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Dermatology/Eczema for first time in older person


Dear Dr Fisher,

I am a 66 year old female and have just been diagnosed 2 day's ago with Eczema for the first time in my life. I started itching about 8 months ago, but thought it was because of having very dry skin due to being Hypothyroid, for the past 19 months, and I am on 75mg Thyroxine.

At the moment, I have the burning rash on the inside of my arms and legs and I have been prescribed various creams by my Dr.

I would like to know if it is unusual to have Eczema at my time of life and can it make me feel unwell. Also, is it due to being Hypothyroid? What is the best way of keeping it under control?

Thank you for your help!

How often do you get your thyroid tested by blood work? It maybe that the medication you are on is not effective at controlling your thyroid disease.

Nummular eczema is a type of eczema that is also known as nummular dermatitis and discoid dermatitis. While nummular eczema affects both genders and can occur at any age, the most common demographic is men ages 55 to 65 years. According to the National Eczema Association, nummular eczema does not run in families and it is not associated with asthma. The National Institutes of Health considers nummular eczema an allergy-related disorder.
An outbreak of nummular eczema may begin with one lesion, or it may begin with multiple lesions. Lesions are typically coin-shaped. The word nummular is derived from "nummus," the Latin word for coin. The legs are the most common site for nummular eczema. It also occurs on the arms, hands and torso. It can take weeks or months for patches to clear. Legions typically ooze and form a crust. Itching and burning sensations may accompany the outbreak.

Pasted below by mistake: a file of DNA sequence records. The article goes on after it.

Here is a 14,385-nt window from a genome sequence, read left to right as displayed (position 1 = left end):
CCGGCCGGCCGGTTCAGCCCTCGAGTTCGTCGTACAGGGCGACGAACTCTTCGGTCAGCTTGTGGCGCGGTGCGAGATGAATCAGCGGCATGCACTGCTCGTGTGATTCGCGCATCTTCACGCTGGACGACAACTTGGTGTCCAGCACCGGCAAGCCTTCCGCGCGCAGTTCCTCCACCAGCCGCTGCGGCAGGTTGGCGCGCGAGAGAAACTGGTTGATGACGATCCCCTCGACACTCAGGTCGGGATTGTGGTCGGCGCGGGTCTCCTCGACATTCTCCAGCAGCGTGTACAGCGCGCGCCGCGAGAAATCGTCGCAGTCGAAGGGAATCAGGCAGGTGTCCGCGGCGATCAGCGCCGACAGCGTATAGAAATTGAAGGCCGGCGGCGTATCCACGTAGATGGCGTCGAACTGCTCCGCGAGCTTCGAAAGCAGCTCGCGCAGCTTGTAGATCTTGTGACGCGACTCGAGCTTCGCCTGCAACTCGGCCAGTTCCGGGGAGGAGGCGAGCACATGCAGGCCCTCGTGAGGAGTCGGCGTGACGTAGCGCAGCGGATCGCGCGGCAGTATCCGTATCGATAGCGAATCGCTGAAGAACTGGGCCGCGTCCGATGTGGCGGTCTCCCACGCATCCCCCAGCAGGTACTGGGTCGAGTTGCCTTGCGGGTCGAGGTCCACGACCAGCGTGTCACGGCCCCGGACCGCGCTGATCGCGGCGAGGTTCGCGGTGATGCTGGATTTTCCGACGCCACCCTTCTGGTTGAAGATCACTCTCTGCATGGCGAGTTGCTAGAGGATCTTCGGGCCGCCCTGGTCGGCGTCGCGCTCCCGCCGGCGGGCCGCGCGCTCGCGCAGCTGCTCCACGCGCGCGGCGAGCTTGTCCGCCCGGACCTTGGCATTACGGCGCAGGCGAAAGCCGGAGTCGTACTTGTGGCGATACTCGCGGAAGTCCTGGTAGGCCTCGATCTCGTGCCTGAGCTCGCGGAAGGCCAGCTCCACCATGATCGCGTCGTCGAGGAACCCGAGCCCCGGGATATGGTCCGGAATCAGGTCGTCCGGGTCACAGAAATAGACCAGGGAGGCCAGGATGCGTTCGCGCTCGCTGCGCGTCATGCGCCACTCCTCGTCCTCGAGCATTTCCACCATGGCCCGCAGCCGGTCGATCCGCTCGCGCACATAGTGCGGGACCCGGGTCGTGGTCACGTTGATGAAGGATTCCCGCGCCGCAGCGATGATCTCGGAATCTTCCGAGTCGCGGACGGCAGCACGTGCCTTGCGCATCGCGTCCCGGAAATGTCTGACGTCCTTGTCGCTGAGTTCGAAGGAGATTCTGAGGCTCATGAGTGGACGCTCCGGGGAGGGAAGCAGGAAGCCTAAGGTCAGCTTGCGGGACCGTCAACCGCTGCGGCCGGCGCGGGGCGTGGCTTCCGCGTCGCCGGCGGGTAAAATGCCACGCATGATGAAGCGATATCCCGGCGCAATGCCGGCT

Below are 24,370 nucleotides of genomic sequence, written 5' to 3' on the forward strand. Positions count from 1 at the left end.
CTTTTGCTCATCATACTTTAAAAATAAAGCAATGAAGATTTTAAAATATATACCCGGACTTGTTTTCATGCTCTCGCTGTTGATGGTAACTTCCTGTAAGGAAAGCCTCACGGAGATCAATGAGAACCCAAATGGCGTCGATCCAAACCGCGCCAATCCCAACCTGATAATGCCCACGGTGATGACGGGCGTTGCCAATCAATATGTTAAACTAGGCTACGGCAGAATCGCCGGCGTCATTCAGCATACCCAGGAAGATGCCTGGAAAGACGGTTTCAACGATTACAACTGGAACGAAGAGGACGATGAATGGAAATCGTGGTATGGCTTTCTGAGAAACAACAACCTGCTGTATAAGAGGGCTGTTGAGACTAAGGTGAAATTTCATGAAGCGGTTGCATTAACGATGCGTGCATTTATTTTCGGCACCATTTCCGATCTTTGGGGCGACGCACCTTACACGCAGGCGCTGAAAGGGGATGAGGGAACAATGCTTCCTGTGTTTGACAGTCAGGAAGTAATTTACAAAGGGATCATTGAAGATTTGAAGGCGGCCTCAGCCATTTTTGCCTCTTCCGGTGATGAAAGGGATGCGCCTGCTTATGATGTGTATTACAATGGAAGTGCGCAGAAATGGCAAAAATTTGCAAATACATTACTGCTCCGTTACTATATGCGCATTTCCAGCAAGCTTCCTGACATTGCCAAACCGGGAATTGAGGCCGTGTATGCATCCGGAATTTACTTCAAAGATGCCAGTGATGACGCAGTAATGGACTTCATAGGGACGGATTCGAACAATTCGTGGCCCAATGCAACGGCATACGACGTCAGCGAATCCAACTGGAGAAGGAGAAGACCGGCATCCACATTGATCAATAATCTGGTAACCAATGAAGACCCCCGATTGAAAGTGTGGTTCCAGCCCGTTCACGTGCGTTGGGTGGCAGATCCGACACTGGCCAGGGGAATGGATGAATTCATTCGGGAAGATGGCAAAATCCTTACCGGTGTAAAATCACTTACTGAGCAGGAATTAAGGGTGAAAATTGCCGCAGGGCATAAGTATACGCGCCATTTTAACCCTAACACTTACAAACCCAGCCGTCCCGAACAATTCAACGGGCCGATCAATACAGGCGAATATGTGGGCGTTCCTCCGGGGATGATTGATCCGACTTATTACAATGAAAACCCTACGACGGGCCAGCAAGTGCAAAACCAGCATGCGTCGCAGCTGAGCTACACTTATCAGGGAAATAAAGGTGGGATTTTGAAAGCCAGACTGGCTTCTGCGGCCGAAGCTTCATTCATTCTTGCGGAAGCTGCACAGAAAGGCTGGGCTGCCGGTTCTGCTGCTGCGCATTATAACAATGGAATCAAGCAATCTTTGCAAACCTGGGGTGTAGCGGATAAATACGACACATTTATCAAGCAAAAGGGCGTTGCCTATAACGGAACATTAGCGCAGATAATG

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Nummular eczema is sometimes mistaken for the fungal infection ringworm. The lesions have a similar appearance. A skin biopsy can confirm the nummular eczema diagnosis. Unlike ringworm, nummular eczema is not contagious, but it can lead to a secondary skin infection. Most eczema patients have staph bacteria on their skin. Broken skin often accompanies eczema, and this can allow bacteria to enter the body.
A dermatologist may recommend treatment with skin care products for mild cases of nummular eczema. Mild soaps and moisturizers with emollients are often recommended. For more severe cases, the dermatologist may prescribe corticosteroids or immunosuppressive drugs. Products that contain tars and extracts of crude coal tar are sometimes prescribed. Antibiotics may be prescribed if a bacterial infection is diagnosed. Some patients benefit from ultraviolet phototherapy. The dermatologist may recommend a combination of treatments.
The exact cause of nummular eczema is unknown. Various factors are suspected, and it may be a combination of factors that leads to nummular eczema. Since dry skin is associated with nummular eczema, this type of eczema is often worse in winter. Taking the prescription medication isotretinoin may increase the likelihood of developing nummular eczema. Like other types of eczema, stress does not cause nummular eczema but it can worsen the condition.
According to the National Institutes of Health, nummular eczema cannot be prevented. However, the disease can be managed by avoiding its triggers. Common triggers include excessive bathing and contact with wool clothing. After bathing or washing, the skin should be patted dry--not rubbed. Rubbing can aggravate the skin. Contact with soaps, detergents and chemicals can contribute to an outbreak. Contact with any known allergens should be avoided. If contact allergies are suspected, allergy testing may be recommended.
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Michael S. Fisher, <B>Ph.D., M.D.</B>


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